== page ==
Autoimmune hypothyroidism (Hashimoto thyroiditis) is the most common cause of acquired hypothyroidism in children, adolescents, and adults. The prevalence of autoimmune hypothyroidism in childhood is an estimated 1% to 2% with a 4:1 female predominance. Approximately 50% of cases have a family history of autoimmune thyroid disease… An additional autoimmune disorder in the same patient is also associated with an increased risk, most commonly diabetes, alopecia, vitiligo, and celiac disease.”

Interestingly, hypothyroidism is not typically associated with weight gain in this population:

“The most common symptoms of hypothyroidism are fatigue, cold intolerance, constipation, and menstrual irregularities. Children may present with pubertal delay or, in cases of severe longstanding hypothyroidism, precocious puberty. A goiter is the most common physical examination finding. Other examination findings include bradycardia, delayed reflexes, and myxedema of the face and extremities. Hypothyroidism causes poor linear growth and/or growth failure and, if undiagnosed, may compromise adult height. However, contrary to common belief, hypothyroidism is rarely the etiology of weight gain. In fact, excess weight gain is associated with mild elevations in thyrotropin (between 5 and 10 mIU/L), with normalization of the thyrotropin level after achieving weight loss.”

Thyroid examination and diagnosis

I recommend that practitioners desiring a review of thyroid examination and diagnosis in the pediatric patient peruse the entire paper for details on the examination and diagnosis of each condition.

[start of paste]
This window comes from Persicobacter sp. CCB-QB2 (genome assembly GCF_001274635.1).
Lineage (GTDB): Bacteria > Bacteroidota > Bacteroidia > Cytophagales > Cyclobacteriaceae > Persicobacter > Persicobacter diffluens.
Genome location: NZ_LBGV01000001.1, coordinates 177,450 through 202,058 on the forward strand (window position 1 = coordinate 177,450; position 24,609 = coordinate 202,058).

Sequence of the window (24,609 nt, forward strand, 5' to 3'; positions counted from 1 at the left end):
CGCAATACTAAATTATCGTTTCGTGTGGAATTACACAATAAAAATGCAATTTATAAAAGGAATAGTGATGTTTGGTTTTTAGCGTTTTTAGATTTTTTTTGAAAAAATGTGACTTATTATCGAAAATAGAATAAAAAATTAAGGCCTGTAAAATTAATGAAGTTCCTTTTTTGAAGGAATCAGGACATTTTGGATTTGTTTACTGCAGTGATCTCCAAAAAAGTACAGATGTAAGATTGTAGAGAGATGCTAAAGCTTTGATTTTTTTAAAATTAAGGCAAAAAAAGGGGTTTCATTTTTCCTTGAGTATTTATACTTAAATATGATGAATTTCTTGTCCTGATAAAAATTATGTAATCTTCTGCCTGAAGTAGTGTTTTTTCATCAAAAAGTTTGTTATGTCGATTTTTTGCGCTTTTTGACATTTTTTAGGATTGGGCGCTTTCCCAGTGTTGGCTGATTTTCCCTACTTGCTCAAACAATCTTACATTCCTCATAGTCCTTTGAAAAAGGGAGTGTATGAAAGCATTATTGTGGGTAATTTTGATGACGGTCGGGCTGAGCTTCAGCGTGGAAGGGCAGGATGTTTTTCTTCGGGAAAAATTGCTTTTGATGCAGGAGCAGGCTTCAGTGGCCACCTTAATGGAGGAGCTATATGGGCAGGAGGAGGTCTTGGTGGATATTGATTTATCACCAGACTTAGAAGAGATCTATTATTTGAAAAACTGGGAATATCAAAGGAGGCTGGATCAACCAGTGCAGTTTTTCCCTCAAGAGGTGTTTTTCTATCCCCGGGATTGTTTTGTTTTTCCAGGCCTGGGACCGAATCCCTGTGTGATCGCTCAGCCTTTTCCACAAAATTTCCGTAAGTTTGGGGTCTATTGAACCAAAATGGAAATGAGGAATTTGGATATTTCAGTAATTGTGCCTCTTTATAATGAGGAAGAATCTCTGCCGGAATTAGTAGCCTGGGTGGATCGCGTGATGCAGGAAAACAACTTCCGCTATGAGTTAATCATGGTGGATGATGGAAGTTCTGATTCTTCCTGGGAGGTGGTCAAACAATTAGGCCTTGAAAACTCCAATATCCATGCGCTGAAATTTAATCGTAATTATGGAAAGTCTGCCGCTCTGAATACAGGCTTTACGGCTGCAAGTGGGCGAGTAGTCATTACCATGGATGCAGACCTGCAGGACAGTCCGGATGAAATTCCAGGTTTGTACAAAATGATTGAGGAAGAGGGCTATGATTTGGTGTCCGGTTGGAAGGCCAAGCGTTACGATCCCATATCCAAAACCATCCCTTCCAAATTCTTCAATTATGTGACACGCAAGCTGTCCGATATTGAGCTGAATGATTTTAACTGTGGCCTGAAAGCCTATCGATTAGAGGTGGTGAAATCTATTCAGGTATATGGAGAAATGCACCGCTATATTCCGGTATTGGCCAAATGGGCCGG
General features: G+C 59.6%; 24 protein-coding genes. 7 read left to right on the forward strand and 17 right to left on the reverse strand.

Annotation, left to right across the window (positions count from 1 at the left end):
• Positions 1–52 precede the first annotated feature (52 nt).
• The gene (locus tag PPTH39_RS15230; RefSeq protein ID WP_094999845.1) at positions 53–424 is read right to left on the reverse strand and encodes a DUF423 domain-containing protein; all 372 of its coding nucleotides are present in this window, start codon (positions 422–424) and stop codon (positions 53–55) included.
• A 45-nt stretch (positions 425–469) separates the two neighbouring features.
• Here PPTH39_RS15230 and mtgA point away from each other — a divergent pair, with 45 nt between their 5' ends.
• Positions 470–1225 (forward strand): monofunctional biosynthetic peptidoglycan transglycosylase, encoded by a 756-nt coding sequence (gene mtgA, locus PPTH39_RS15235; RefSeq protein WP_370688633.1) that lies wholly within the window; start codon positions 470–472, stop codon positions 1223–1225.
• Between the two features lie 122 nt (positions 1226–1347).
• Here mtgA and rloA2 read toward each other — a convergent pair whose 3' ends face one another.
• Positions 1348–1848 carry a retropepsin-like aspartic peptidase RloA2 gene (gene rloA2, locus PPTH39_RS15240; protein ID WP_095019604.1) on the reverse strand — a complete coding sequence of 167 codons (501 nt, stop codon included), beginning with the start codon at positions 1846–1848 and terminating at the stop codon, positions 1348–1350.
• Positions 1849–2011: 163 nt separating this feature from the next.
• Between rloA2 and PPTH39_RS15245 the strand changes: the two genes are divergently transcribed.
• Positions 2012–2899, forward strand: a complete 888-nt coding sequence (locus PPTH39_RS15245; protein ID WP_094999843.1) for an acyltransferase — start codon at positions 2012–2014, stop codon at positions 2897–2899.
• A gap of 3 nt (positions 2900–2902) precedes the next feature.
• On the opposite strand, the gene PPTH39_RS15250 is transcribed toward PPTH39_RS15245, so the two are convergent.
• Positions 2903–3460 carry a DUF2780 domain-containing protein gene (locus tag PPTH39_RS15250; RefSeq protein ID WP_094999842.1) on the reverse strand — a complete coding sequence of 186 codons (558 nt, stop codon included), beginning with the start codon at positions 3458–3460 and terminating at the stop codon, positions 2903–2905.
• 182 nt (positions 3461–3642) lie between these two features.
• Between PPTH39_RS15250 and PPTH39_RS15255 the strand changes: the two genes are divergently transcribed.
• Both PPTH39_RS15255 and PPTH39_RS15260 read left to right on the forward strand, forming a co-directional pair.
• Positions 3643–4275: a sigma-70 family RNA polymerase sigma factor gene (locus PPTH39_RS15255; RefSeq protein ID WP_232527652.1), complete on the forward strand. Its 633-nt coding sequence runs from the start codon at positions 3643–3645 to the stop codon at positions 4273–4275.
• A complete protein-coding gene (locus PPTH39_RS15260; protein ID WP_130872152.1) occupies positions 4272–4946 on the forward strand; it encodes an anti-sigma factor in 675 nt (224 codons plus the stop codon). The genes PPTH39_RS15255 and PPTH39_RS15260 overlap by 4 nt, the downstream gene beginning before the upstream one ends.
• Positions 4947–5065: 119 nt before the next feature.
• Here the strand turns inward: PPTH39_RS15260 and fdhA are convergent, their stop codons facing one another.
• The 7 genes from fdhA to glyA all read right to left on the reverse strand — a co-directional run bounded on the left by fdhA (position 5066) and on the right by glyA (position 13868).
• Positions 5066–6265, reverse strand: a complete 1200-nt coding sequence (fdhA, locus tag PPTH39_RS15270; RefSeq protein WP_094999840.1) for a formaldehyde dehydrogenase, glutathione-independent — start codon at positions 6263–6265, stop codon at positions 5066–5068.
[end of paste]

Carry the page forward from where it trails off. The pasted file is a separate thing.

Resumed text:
Pediatric endocrinologist Andrew J. Bauer, MD, on of the authors, demonstrates an exam on a healthy child and others illustrating the main diagnoses in this helpful video…

Ketone supplementation and the ketogenic diet for cancer

Clinical Cancer ResearchKetone enhancement by diet and supplementation can dramatically improve cancer survival. An easily implemented low carb high fat approach can produce results comparable to a more strict diet and be further enhanced by ketone supplementation.

Glucose consumption at a ravenous rate is characteristic of the peculiar metabolism of cancer cells. Fresh evidence for the ‘Warburg Effect’ the metabolic theory of cancer is eclipsing the earlier ascendant somatic mutation theory. Accordingly, ketogenic LCHF (low carb high fat) diets are gathering momentum in the treatment and prevention of malignancies. A study recently published in Clinical Cancer Research offers evidence that an easily implemented LCHF ketogenic diet supplemented with MCTs (medium chain triglycerides; sHFLC) may render significant benefit in the treatment of glioblastoma, a very malignant and metabolically active brain cancer, while being easier to maintain than a more strict ketogenic diet. The authors state:

“Dysregulated energetics coupled with uncontrolled proliferation has become a hallmark of cancer, leading to increased interest in metabolic therapies. Glioblastoma (GB) is highly malignant, very metabolically active, and typically resistant to current therapies. Dietary treatment options based on glucose deprivation have been explored using a restrictive ketogenic diet (KD), with positive anticancer reports. However, negative side effects and a lack of palatability make the KD difficult to implement in an adult population. Hence, we developed a less stringent, supplemented high-fat low-carbohydrate (sHFLC) diet that mimics the metabolic and antitumor effects of the KD, maintains a stable nutritional profile, and presents an alternative clinical option for diverse patient populations…We report a dietary intervention that produces low circulating glucose while elevating ketones and results in a substantial reduction in GB cellular proliferation.”